These were still the days when he would sometimes hitchhike out, from far reaches of the country. He’d come to visit my wife and I living in uptown Harrisburg. I was teaching in my first faculty position at the branch of Penn State University there. It was a tough time in the academic job market, and I was actually the only one of my PhD cohort to land a tenure-track job. Still, it was a nightmarish transition from the validation of a well-attended doctoral oral, at the age of 26, after graduate studies supported by an NSF grant that, in the days of runaway inflation under Jimmy Carter, didn’t prevent me from needing food stamps. Matt and I had gone down the street for a few beers at the neighborhood dive. We were talking about life in general, and I think I was telling him that, while I thought I’d lead some kind of intellectual life, getting a doctorate wasn’t that important -- one of those moments when a dear old friend, in brutal honesty, tells you: “you’re full of shit.”
Matt was the son of a Purdue University professor of English, and was himself and addictive reader. Moby Dick was one of his favorites, which he’d read many times, and had long sections memorized. I had finally gotten around to reading it, the year I managed the west coast warehouse of Brentano’s Bookstore, across the street from the UCLA campus. So he asked me to remember a scene with him, where Ahab is saying “my soul is notched to an iron rail,” and he is making demonically clear that the white whale is his inescapable goal. “That’s what you were like in grad school.” Ouch. I do remember the guy for whom I TA’d graduate statistics telling me that I had to imagine that i would die if I didn’t get my dissertation finished before heading to the academic post for which I had been hired. Too many people he knew went off unfinished, and either had horrible times adapting to the responsibilities of a faculty post, taking extra years to finish, or eventually left and didn’t finish at all. I’d also broken up with a girlfriend in the early summer, which may have given me a springboard of energy, and was working full-time at a research job in Boston, commuting the hour or so from Worcester each day, and then spending the evening analyzing data or writing. A lot of people have this huge image of getting a dissertation done, which they sustain even though, like many goals, it seems smaller and smaller the closer you get, and then less and less as time passes after it is finished. But I was damn well going to get it done. I remember getting home from a full day of work, plus commute, sitting in a chair and putting a 2X4 behind my head so I could doze for a little bit, but if I started to nod off, my head would hit the wood. If that is what it took, that was what I would do. So I knew Matt was right, and I suspected that, in the eyes of others, my obsession might well have bordered on the satanic focus of Ahab, sacrificing boat and crew in his demonic quest. I now sometimes even think of the wooden heels of the boots I wore, clomping through the hallway of Jonas Clark Hall, in a three-piece suit on the way to my orals.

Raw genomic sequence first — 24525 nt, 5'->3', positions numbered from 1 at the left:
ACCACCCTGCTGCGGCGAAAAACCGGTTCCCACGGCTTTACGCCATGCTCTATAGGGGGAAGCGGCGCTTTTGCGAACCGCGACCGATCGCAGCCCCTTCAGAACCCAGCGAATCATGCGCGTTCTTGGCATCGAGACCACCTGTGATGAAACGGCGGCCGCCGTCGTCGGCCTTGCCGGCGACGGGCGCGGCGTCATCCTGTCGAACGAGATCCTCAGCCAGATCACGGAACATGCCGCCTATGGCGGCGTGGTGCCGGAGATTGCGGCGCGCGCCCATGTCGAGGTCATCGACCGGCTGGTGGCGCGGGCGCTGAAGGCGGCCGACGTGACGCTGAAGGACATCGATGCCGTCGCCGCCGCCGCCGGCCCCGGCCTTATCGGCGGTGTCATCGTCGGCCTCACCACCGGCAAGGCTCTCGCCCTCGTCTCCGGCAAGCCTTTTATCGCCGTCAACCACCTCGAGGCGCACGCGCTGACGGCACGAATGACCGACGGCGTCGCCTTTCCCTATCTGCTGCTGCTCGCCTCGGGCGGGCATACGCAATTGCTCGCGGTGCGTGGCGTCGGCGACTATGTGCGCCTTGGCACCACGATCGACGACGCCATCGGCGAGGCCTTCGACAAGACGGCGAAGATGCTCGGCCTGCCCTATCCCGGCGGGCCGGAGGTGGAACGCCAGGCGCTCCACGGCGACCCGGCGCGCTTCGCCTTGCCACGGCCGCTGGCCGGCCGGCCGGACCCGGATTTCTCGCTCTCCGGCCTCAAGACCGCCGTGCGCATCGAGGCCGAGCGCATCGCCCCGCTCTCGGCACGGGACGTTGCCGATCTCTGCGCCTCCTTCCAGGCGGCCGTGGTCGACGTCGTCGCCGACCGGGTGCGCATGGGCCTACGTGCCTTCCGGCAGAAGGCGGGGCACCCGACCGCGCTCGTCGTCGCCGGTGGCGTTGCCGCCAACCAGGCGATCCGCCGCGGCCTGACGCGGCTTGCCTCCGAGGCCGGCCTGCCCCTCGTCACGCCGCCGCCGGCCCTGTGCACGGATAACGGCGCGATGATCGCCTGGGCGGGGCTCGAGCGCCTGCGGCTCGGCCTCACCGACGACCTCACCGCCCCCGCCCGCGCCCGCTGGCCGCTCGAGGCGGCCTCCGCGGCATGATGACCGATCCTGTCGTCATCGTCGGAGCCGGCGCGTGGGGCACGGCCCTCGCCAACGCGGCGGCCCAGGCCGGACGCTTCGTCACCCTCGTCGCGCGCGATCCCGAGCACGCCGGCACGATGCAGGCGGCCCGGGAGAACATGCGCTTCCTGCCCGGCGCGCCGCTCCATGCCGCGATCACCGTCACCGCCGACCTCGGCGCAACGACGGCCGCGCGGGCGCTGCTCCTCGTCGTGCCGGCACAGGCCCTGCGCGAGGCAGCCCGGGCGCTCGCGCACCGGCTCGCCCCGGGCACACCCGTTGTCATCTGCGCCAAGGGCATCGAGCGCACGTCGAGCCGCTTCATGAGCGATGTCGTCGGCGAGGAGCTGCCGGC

I think it wasn’t until a few years later, blindsided by a tenure denial at Penn State, that, thinking about what Matt had said, I realized that Penn State was the whale. It brings to mind for me the classic black and white movie version of Moby Dick, with Gregory Peck as Ahab, having harpooned the whale, getting caught in the lines, and appearing lashed to the side of the whale like a crucifixion, before the whale finally dives and Ahab is taken to the depths. But wait, no, that conversation with Matt was at the bar at the end of Logan Street, where my first wife and I only bought our first house a year after my tenure denial, the same year my daughter Johanna was born, now in her 30’s and a PhD in the serious and very real science of Astronomy!